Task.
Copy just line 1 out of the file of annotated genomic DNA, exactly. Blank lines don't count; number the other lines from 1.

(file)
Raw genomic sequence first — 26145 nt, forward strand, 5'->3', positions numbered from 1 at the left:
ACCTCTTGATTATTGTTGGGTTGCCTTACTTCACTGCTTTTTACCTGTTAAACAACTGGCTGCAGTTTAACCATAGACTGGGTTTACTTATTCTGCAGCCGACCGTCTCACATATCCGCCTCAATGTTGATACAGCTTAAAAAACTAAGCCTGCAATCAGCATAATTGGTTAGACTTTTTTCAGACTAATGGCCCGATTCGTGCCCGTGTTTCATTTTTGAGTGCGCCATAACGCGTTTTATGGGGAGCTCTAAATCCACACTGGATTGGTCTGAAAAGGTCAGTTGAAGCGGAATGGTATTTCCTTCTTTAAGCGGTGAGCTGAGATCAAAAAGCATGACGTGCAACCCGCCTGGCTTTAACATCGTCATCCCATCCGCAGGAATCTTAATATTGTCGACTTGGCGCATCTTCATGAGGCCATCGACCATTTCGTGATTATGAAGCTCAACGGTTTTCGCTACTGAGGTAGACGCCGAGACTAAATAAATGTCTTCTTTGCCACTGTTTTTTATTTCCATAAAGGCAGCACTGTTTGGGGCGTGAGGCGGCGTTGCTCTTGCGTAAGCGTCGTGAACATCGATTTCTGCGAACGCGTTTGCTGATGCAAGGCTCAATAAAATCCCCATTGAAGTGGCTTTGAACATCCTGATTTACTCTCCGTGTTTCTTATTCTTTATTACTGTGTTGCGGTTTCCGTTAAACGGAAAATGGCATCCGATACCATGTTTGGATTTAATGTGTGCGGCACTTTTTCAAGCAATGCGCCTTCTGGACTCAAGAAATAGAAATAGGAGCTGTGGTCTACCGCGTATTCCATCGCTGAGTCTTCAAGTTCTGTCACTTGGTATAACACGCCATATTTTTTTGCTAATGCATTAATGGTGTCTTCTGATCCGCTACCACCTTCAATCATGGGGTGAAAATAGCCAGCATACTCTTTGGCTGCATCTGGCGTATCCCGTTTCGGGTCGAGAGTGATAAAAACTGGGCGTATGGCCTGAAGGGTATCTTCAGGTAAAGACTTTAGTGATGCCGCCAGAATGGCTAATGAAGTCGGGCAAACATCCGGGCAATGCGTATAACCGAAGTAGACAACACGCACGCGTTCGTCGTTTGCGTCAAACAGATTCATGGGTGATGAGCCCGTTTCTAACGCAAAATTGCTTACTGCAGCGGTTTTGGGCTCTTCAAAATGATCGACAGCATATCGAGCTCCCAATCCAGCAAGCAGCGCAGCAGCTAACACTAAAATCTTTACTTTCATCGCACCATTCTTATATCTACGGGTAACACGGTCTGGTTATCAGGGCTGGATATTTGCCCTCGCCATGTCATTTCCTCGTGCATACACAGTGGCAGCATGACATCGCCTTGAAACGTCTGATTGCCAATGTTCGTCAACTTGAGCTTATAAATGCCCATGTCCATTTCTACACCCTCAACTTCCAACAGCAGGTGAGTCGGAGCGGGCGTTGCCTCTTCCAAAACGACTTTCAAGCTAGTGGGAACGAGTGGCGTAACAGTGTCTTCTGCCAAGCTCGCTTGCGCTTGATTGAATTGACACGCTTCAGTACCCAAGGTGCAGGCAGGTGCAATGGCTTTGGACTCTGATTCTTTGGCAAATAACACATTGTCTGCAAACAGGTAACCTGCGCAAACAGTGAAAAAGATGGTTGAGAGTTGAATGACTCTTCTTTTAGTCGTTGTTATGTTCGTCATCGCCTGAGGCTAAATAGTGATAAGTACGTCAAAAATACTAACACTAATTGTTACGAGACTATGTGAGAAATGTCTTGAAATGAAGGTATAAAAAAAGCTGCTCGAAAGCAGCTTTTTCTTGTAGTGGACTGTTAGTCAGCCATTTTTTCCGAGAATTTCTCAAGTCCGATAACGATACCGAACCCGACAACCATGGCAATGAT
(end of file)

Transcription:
Raw genomic sequence first — 26145 nt, forward strand, 5'->3', positions numbered from 1 at the left: